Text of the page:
Author: Stephanie Finnegan

Passport to Adventure: Berdine Creedy’s Travel Dolls

When Clint Eastwood strolled on the Red Carpet, on Oscar Night, 2005, his beautiful wife, TV reporter Dina Ruiz Eastwood, held onto his arm and sparkled in her well-tailored gown and tasteful jewelry. Hidden in Eastwood’s other hand, and visible to the discerning eye, was a colorful, comical paper doll. That’s right—Dirty Harry, the Man with No Name, the fellow who has made millions as a macho, silent desperado, carried a paper doll to the Academy Awards ceremony. The cutout figure is Flat Stanley Lambchop and he is part of a national literacy campaign. The two-di­mensional figure has been...

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Bertha Alexander – A Glorious Legacy

Popular wisdom has taught us that it’s not where you start, it’s where you finish. In the case of Bertha Alexander, born in Williamsburg, Brooklyn, in 1895, her final destination was a far cry from the steaming tenements, rickety pushcarts and hardworking immigrants that surrounded her childhood. When she passed away in 1990, she had lived a life full of creativity, ingenuity, accolades and ac­complishments. Married to a supportive husband, Philip Behr­man, and the proud mother of a daughter, Mildred, Bertha had basked in the respect and affection of her family, and of the entire world. For you see,...

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A Perfect Pairing: Alexander and Marina Royzman

Back in 1967–the “summer of love”–the Beatles were asked to contribute a song for a televised Our World concert. Surrounded by balloons and heart-shaped signs, Lennon and McCartney harmonized and rhapsodized how “All You Need is Love.” The performance, which was broadcast globally into villages and valleys, tried to lay the groundwork for international peace and understanding. In Russia, in the town of Odessa, two young people were deeply affected by the Liverpool lads’ urgings. Young Alexander and schoolgirl Marina were touched by the singers’ refrain of love as a potent healing tool. Decades later, Alexander and Marina are...

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Barbie: A Model Citizen

Doll connoisseurs know that Barbie evolved from a saucy German “cousin” spotted by a vacationing Ruth Handler, the doll’s creator, but even though we recognize her roots are European and acrylic, to boot, she still seems like an honest-to-goodness, flesh-and-blood American gal. Yet who are the talented men and women who help shape and fashion the fantasy of this great American icon? To find out, DOLLS had the unique pleasure of chatting with the guys and gals whose task it is to ensure that Barbie attains her best-dressed appearance year after year. This blue-ribbon panel of fashionistas consisted of...

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Good-bye to Barbie’s “Mom”

Ruth Handler, the creator of Barbie, passed away on April 27, 2002, at Century City Hospital in Los Angeles at the age of 85. From that fateful moment in 1959 when Ruth unveiled a curvaceous, adult doll to a conservative public who didn’t quite know what to make of the “toy,” this enterprising woman had guaranteed herself a spot in the annals of popular culture. It is hard today to understand just how unsettling Barbie must have seemed to mothers and fathers of the time. This is back before adult collectors embraced Barbie as their own mascot; this was in the days when dolls were for little girls, and little girls were destined for babies and domesticity. Ruth Handler changed all that. Born post World War I, Ruth was the last of ten children, a seemingly devoted daughter of Polish immigrants, who spoke only Yiddish around the house. Ruth Mosko was, however, a rebel. Growing up in Denver during these Great Depression days, she was not content to stay at home and marry the boy next door. Instead, she became infatuated with Hollywood. Beckoned by the allure of orange groves and starlets sunning by swimming pools, she moved to Tinseltown, alone, in 1937. She was only 19. From her earliest days, Ruth had exhibited an unbridled quirkiness. In her autobiography, she writes: “I am a fiercely independent woman, one...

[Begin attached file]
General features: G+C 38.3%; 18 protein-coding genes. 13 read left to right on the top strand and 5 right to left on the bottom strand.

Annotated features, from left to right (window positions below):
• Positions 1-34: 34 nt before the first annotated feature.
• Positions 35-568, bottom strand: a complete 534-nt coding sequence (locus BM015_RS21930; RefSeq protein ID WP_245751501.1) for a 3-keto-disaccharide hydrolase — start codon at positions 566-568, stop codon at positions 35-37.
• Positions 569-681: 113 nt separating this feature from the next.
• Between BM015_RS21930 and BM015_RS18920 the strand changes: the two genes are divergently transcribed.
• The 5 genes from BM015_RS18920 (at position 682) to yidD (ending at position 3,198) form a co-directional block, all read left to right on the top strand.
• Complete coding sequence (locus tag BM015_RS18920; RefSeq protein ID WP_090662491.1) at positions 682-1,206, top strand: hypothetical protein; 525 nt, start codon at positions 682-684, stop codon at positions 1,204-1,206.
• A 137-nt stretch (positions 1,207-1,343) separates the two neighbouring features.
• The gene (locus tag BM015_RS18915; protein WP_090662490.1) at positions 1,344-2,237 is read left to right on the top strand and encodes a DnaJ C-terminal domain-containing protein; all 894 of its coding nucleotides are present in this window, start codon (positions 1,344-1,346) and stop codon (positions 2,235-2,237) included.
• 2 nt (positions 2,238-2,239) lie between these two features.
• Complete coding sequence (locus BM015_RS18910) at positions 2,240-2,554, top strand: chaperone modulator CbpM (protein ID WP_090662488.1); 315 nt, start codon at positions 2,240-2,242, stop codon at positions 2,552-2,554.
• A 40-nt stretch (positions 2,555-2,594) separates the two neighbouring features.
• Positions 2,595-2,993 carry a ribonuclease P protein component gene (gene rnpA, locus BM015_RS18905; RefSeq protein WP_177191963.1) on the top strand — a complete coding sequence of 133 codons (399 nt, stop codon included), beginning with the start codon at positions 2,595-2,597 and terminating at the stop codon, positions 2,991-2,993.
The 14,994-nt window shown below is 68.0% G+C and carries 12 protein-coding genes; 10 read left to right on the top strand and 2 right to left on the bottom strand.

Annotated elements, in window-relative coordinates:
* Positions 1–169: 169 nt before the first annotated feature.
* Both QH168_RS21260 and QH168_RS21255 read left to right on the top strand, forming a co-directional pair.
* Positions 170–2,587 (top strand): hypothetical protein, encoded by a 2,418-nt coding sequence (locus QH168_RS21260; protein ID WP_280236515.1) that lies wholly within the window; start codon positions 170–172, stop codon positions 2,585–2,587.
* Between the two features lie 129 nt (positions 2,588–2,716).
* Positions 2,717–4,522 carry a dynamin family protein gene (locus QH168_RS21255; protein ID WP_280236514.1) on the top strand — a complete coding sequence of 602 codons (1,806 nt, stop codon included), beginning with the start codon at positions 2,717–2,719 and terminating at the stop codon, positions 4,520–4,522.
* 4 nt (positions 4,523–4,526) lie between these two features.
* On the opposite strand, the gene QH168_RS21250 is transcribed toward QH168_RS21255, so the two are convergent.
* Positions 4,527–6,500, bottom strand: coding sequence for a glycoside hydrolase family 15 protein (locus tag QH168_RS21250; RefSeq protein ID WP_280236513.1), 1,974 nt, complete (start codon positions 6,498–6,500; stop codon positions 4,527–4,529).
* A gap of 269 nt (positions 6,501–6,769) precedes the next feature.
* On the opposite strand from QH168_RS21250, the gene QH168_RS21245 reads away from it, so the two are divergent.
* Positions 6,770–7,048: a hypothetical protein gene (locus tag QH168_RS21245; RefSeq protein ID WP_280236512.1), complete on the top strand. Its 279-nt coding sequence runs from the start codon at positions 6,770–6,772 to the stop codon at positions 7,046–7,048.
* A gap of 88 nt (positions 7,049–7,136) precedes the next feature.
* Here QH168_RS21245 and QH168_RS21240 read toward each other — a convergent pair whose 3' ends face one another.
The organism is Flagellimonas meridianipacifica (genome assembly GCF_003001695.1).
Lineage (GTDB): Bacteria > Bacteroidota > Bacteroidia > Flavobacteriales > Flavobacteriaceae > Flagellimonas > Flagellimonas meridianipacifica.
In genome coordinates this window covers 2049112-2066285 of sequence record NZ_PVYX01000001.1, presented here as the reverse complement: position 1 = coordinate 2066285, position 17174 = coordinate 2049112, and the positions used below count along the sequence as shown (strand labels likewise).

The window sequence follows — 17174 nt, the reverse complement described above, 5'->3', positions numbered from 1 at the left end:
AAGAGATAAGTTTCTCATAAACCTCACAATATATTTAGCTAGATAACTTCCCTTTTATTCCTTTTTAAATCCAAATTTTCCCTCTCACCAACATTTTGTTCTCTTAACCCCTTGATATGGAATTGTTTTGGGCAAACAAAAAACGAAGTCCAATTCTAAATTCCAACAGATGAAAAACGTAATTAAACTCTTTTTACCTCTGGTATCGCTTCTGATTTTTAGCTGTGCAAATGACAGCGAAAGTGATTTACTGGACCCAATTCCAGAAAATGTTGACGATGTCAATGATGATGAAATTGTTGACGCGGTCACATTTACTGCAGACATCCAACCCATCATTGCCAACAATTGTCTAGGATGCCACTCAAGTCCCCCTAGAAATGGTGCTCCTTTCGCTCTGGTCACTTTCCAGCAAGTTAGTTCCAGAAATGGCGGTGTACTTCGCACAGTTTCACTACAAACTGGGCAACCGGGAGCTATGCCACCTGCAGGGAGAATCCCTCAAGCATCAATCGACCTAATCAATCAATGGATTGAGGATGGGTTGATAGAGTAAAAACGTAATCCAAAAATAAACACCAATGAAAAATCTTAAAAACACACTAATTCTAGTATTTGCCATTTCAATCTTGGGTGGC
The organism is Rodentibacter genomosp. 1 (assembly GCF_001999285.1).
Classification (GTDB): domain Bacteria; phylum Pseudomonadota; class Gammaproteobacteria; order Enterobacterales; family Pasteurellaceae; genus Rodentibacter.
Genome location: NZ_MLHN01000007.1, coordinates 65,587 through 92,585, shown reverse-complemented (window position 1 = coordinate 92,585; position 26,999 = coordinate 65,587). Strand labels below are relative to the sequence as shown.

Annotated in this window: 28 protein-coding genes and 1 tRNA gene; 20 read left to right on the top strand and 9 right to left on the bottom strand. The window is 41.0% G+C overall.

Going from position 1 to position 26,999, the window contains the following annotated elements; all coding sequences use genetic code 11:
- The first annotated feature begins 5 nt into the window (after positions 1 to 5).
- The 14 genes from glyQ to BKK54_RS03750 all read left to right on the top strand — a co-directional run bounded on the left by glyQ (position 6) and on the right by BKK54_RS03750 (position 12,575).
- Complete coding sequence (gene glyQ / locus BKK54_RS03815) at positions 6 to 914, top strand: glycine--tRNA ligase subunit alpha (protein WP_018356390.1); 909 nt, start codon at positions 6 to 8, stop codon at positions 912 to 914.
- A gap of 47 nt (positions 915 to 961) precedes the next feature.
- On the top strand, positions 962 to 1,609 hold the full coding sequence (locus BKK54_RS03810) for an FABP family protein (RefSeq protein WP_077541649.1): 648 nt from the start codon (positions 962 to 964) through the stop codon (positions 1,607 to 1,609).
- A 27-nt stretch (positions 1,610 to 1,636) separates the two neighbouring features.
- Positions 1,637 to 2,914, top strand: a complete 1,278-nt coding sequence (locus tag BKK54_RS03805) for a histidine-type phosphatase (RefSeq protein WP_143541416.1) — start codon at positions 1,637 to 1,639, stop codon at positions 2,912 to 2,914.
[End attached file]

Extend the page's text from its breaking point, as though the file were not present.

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The Real Deal

For more than 40 years, Barbie has embodied a world of infinite possibilities, of countless choices. Whe­­ther decked out in blue jeans or a navy power suit, starched lab coat or a lacy tutu, the curvaceous trendsetter has always looked spec­tacular while leaping over her play­ful competition. It’s not sur­prising, then, that the pony­tailed teen, who has been a candy stri­per, a veterinarian and a NASA astronaut, has or­bited into a billion-doll­ar collectible giant. Bar­bie has had a tremendous im­pact on our pop culture, our lan­guage and our art, but we–the contemporary collectors of Amer­ica–have likewise had an effect...

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